The Forgiveness of Your Sins
Acts 2:38 Updated American Standard Version (UASV)
38 And Peter said to them, “Repent and be baptized every one of you in the name of Jesus Christ for the forgiveness of your sins; and you will receive the gift of the Holy Spirit.
Repentance: The (μετανοέω metanoeō and μεταμέλομαι metamelomai) means to repent, to change one’s way, repentance. It means that we change our minds about our sinful actions or conduct, being dissatisfied with that personality trait. We feel regret, contrition, or compunction for what we have done or failed to do. We change our way of life because we have changed our view, way of thinking, mindset, attitude, and disposition regarding our sinful behavior. We have a change of heart and mind, abandoning our former way of thinking, feeling, and acting. The result is our becoming a new self, with new behavior and having a genuine regret over our former ways. No one can testify but our own spirit that we have repented; we may make professions of repentance, and the world may believe we are thoroughly sincere, but our own spirit may tell us that our profession is false. In other words, genuine repentance will bring about results that we know to be true. – Matt. 3:2; 12:41; Mark 1:15; Lu 10:13; 15:10; 17:3; Ac 2:38; 3:19; 17:30; 2 Cor. 12:21; Rev. 2:5-3:19.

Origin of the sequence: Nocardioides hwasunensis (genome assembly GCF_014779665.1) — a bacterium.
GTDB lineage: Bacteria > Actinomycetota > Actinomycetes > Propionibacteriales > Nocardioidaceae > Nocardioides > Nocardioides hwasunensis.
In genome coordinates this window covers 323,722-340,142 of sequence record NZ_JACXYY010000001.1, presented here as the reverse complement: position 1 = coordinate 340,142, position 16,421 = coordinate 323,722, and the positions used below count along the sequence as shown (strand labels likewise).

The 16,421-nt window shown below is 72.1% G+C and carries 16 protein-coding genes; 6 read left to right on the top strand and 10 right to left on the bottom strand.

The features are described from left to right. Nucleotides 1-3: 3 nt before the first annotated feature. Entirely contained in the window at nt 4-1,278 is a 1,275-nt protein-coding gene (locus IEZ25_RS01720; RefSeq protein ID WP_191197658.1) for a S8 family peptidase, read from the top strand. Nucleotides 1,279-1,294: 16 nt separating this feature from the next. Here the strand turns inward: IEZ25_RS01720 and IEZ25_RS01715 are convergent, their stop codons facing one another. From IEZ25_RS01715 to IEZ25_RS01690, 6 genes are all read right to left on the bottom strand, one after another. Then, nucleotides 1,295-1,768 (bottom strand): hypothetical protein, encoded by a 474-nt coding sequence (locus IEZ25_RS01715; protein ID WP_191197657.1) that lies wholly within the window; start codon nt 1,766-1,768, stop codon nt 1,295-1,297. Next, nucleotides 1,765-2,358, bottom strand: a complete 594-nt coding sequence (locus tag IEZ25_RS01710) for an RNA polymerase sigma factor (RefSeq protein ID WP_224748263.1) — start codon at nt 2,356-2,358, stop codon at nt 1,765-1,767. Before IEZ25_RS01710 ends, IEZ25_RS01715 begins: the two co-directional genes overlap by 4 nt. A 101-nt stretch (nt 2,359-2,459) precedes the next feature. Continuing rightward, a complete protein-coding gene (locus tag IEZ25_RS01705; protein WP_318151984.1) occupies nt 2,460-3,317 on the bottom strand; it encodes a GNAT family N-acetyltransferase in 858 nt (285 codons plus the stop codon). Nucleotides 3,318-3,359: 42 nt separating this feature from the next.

ACTS 2:38 – Did Peter declare that baptism was necessary for salvation?
PROBLEM: Peter seems to be saying that those who responded had to repent and he baptized before they could receive the Holy Spirit. But this is contrary to the teaching of Paul that baptism is not part of the Gospel (1 Cor. 1:17) and that we are saved by faith alone (Rom. 4:4; Eph. 2:8-9).
SOLUTION: This is resolved when we consider the possible meaning of being baptized “for” the remission of sins in the light of its usage, the whole context, and the rest of Scripture. Consider the following:
First, the word “for” (eis) can mean “with a view to” or even “because of.” In this case, water baptism would be because they had been saved, not in order to be saved.